The Approaching Winter Season and Seasonal Affective Disorder

on Thursday, 22 October 2020.

The Approaching Winter Season and Seasonal Affective Disorder

Seasonal Affective Disorder (SAD) is known as a type of depression that is related to changes in the season. Typically, SAD occurs in people around the same time every year. For many people who are affected by SAD, the fall transition into winter months is when the symptoms become apparent. Less often do people experience the symptoms in spring or summer, but it is not unheard of.

As we enter the winter season, especially in the time of social distancing during COVID-19, don’t dismiss your emotions as being restless or cooped up. SAD affects approximately 5 percent of Americans, so it’s important to listen to your body and emotions.

Symptoms of SAD vary for everyone, but these are the common symptoms to be aware of:

     Low energy or low interest in activities;

     Changes in diet and appetite;

     Excess or the inability to fall asleep;

     Feeling hopeless, sluggish or unmotivated;

     Increased anxiety.

The effects of SAD can be detrimental if left untreated. COVID-19 has brought on additional concerns surrounding mental health as thousands are struggling with grief, financial inconsistency and social withdrawal. Having a few days occasionally where you are feeling down is normal. But, prolonged symptoms are a cause of concern.

In this unprecedented time, it’s necessary to be honest about your emotions and to check in on those around you.

The Difference Between Healthy and Unhealthy Coping Mechanisms

on Tuesday, 13 October 2020.

The Difference Between Healthy and Unhealthy Coping Mechanisms

When managing trauma or mental health concerns, turning to a variety of coping mechanisms is common. Each person manages their mental health differently, but it is important that the coping mechanisms used are healthy.

Coping skills are an essential part of managing mental health and recovering from trauma. Often used to stabilize mood, decrease the intensity of one’s emotions and minimize stress, these skills can be recommended by therapists and mental health professionals to be accustomed to your needs.

Unhealthy coping mechanisms can provide quick, intense relief from overwhelming emotions. However, long term, there can be serious damage done. Examples of unhealthy coping mechanisms include substance abuse, self-harm, procrastination, drastic diet changes and withdrawal. For each of these, and other examples of unhealthy coping mechanisms, problems will worsen. A key aspect of unhealthy coping mechanisms is that they are used to distract or numb the emotions toward a situation.

Healthy coping mechanisms may not provide the instant gratification that unhealthy ones do, but they help provide positive healing and can lead to strides in managing your mental health. Examples of healthy coping mechanisms are moderate exercise, relaxation techniques, starting productive hobbies, seeking out professional help and making a daily calendar.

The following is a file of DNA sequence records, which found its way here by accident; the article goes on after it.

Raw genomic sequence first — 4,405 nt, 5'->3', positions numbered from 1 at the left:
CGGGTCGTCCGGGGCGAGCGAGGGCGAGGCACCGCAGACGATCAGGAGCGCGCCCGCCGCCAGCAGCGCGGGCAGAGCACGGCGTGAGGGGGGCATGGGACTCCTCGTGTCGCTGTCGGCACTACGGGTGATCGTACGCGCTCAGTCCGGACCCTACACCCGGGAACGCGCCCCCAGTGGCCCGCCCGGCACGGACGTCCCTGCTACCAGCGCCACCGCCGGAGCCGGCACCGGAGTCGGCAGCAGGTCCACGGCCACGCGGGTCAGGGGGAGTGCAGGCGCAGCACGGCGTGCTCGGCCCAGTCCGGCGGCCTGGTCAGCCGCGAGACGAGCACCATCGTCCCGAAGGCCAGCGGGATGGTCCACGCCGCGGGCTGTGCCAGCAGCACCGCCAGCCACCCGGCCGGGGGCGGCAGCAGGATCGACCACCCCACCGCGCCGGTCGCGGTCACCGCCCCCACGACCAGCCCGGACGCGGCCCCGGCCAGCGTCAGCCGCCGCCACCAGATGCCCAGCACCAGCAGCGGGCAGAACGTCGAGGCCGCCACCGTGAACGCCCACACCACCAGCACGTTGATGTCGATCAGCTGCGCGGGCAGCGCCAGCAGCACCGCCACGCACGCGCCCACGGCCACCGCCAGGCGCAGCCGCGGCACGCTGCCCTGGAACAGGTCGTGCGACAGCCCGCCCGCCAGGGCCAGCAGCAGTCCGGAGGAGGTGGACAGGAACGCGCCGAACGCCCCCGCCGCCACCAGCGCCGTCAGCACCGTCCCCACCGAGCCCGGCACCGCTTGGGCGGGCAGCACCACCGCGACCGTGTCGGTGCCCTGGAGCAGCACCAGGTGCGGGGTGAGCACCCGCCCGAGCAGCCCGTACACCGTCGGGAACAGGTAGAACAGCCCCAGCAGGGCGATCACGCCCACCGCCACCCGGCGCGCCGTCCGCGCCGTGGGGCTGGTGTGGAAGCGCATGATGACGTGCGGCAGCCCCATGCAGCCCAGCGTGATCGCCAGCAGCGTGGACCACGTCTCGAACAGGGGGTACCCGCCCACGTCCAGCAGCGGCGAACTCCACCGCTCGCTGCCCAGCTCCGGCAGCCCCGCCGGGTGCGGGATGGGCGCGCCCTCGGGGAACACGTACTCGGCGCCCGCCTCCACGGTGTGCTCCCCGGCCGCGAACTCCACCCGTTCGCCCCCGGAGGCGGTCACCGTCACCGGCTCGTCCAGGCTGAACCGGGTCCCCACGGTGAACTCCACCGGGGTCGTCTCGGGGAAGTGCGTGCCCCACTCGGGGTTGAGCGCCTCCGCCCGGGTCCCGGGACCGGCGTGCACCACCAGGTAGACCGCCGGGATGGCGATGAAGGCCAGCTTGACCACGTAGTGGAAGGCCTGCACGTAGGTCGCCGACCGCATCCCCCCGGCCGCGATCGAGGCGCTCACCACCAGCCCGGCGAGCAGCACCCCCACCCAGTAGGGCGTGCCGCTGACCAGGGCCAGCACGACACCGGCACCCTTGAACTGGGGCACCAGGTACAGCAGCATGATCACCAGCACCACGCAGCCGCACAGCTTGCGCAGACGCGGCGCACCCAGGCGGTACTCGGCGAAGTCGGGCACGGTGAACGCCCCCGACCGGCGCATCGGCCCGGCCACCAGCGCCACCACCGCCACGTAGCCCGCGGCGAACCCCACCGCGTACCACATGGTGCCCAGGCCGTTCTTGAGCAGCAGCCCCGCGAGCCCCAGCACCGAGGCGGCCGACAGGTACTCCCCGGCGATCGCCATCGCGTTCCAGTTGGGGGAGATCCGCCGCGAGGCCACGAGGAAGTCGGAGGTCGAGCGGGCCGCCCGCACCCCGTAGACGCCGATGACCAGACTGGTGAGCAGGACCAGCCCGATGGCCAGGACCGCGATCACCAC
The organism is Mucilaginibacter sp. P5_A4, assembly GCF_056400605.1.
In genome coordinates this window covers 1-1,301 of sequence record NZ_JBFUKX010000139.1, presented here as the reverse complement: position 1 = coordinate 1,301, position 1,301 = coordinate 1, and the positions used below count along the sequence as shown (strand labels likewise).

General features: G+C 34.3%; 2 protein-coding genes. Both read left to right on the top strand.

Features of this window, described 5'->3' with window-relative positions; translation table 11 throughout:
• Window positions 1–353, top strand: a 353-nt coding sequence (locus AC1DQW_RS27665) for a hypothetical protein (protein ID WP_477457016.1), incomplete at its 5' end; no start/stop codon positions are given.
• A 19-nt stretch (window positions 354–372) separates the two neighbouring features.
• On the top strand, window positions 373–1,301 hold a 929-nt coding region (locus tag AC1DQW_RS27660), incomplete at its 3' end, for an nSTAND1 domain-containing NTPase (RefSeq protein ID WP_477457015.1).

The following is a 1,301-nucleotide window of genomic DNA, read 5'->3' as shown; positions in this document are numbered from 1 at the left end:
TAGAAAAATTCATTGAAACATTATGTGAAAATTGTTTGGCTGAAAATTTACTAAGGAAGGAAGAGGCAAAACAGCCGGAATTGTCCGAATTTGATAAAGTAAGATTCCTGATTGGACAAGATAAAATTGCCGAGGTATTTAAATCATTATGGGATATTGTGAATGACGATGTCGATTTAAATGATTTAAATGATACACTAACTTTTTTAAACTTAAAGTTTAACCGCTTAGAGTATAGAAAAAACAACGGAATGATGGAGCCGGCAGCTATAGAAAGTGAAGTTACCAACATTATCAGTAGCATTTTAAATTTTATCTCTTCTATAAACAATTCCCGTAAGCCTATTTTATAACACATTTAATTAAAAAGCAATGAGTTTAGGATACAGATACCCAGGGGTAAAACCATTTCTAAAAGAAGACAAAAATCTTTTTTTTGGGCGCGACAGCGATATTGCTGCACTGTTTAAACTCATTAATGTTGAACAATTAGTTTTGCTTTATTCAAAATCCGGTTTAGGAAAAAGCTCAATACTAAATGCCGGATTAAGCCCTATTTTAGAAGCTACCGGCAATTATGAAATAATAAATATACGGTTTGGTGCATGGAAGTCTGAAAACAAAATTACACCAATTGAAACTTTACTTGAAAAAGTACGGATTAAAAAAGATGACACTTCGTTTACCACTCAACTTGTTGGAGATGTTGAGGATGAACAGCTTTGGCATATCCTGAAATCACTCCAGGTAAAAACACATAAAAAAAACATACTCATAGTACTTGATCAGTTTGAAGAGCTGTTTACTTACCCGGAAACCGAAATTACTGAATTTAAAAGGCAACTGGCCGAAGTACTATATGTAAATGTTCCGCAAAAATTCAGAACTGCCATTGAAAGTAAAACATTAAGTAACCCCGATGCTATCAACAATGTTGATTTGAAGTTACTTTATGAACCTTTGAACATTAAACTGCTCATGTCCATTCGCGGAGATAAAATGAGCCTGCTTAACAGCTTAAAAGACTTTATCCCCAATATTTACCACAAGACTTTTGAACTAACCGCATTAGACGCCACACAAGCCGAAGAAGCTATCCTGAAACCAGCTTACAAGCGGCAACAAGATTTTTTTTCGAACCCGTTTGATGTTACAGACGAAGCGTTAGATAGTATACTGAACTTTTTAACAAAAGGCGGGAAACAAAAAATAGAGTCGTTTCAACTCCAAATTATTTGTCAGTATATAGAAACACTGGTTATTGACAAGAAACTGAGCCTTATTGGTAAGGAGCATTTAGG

Choosing the right coping skills to incorporate into your daily routine is important. Using unhealthy coping mechanisms can add stress to your life. Coping skills are not a one-size-fits-all approach. If meditation is not right for you, then maybe journaling or exercise are. It’s necessary to keep an open mind and to listen to your body and positively address your mental health.

How Aging Affects Mental Illness

on Tuesday, 22 September 2020.

How Aging Affects Mental Illness

Mental health should be a prioritized concern regardless of age. According to the CDC, over 20% of people over the age of 55 experience some type of mental health concern. This number is on the rise, and the severity of concerns experienced by the elderly lead to troubling statistics. For example, men over the age of 85 have one of the highest rates of suicide. The reasons behind how aging impacts mental illness are vast, but it’s important to be aware of the concerns.

Socialization is a great way to help manage mental health. Being surrounded by friends, coworkers and family members can be a positive influence and can help one maintain a schedule. As people age and enter into retirement, there can be a decrease in socialization. This can negatively impact managing depression or anxiety, along with mood disorders.

An unfortunate part of aging is grief. Losing friends, siblings and parents are devastating hardships that take time to recover. As one gets older, the experience of death tends to happen more frequently. It doesn’t hurt any less, and it is important for those experiencing grief to seek therapy or counseling.

Another part of aging that can drastically affect mental health is the physical impairment that comes with aging. Decreasing mobility, hearing and vision impairments, and complications with medications can create symptoms of anxiety.

Even if someone spent their entire childhood and adult life without experiencing concerns regarding mental health, it is possible and increasingly common for aging people to experience late onset depression for a variety of reasons including the ones discussed above.

The concerns surrounding mental health and aging are serious, and it is important that elderly people are able to seek resources to help manage their symptoms. At ITM, our team of licensed therapists and counselors can provide the right treatment and services for you or a loved one who is experiencing concerns about their age and mental health.

Normalizing Therapy

on Wednesday, 16 September 2020.

Normalizing Therapy

Mental illness in the United States is a growing issue. Unfortunately, mental health and recovery are plagued by stigma.

Due to misinformation, fear of being socially rejected and the lack of societal recognition of the severity of mental illness, many do not seek out therapy or other forms of treatment. For those who do seek out therapy, some are faced with expensive bills and high insurance copays. The need for the normalization of seeking out therapy is a necessity in order to address the growing crisis surrounding mental health.